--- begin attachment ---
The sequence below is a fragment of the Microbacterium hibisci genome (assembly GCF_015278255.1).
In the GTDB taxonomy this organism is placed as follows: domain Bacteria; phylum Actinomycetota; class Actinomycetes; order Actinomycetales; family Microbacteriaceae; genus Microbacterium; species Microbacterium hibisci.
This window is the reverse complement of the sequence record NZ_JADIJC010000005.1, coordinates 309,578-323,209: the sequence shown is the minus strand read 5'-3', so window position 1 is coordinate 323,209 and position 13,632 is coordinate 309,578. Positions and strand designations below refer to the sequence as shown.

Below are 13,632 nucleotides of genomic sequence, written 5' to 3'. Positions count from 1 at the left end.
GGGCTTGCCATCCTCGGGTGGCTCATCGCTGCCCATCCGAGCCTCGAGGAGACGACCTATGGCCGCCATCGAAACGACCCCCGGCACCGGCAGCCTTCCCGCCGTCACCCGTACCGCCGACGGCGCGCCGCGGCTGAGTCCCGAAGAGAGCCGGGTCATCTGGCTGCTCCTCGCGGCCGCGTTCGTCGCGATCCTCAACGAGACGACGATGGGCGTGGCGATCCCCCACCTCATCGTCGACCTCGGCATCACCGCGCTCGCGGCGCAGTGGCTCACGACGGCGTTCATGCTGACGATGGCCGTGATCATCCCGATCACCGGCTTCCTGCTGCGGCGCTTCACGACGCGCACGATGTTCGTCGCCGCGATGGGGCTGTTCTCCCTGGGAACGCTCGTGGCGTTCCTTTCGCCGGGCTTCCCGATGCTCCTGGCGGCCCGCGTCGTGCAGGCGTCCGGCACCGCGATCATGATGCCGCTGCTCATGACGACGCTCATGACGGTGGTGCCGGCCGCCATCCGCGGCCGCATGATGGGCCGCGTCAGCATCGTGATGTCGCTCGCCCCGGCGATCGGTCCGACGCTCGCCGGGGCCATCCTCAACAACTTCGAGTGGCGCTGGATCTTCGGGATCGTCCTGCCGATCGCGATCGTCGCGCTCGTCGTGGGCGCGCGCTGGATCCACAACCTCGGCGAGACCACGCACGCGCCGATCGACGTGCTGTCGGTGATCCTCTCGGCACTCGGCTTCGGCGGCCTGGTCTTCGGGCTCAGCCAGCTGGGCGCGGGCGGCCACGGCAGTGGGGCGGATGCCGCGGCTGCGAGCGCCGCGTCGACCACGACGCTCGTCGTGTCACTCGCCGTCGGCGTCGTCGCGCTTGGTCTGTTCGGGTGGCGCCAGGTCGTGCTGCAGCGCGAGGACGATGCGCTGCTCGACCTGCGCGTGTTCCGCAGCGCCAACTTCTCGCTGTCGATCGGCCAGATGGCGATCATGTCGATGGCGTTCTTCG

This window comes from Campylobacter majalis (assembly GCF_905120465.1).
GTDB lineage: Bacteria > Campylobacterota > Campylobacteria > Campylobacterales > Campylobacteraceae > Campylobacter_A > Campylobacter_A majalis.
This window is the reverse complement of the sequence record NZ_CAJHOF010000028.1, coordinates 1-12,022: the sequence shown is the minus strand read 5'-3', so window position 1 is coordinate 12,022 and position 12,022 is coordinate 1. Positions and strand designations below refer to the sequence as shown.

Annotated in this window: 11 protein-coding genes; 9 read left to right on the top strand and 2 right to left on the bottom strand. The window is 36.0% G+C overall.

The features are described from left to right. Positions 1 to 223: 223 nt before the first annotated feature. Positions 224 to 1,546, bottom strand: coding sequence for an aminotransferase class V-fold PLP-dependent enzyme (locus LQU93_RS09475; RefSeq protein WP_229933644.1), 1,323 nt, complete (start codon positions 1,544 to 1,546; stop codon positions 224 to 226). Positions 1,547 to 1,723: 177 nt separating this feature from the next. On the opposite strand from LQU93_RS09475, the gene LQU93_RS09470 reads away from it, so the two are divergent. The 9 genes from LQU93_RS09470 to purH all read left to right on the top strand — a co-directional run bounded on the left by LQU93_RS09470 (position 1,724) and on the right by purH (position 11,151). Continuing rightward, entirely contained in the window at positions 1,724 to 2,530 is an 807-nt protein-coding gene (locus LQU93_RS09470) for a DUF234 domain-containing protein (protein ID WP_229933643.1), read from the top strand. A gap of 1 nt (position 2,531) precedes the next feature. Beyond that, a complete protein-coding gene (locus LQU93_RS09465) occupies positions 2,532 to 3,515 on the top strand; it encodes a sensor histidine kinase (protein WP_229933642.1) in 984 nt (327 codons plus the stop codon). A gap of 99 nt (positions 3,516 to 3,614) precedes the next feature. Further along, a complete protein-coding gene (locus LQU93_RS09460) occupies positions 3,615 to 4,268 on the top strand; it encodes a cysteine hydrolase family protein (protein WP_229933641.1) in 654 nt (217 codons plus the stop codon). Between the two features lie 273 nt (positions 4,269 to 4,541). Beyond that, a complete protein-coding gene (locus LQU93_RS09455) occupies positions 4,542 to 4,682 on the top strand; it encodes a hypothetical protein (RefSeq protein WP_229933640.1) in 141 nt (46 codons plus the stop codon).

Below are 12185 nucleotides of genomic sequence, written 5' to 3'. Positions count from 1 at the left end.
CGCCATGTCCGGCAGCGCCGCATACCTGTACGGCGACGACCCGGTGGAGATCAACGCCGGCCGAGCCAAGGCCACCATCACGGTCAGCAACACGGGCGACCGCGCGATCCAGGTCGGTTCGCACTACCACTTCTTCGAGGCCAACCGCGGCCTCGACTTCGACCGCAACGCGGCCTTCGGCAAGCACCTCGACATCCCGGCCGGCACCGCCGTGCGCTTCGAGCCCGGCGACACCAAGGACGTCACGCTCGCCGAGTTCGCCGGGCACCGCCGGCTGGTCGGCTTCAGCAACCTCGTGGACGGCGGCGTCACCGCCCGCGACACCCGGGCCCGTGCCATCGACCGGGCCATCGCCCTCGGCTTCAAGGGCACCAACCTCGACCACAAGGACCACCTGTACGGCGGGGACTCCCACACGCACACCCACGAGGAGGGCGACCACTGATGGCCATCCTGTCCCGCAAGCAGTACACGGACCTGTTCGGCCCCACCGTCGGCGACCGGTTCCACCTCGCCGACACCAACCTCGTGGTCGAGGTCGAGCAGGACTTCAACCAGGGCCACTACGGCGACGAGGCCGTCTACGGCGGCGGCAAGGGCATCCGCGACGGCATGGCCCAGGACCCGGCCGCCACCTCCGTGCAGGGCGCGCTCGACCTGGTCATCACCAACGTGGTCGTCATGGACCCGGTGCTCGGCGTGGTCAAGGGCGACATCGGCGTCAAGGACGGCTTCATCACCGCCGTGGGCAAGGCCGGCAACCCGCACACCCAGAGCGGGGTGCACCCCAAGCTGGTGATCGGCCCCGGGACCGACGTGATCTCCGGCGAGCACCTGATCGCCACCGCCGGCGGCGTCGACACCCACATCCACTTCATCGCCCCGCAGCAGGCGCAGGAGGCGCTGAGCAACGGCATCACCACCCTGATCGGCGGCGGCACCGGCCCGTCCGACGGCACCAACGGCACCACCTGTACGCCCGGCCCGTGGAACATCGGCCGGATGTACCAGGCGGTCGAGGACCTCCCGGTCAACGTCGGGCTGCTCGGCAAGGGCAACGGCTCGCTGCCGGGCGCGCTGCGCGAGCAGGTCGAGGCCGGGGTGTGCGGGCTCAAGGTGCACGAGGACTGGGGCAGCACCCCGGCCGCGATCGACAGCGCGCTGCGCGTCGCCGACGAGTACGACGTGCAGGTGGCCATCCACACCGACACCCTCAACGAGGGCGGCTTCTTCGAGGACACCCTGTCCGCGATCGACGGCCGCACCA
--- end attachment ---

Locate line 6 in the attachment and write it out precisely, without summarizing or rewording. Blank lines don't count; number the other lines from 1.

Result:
This window comes from Campylobacter majalis (assembly GCF_905120465.1).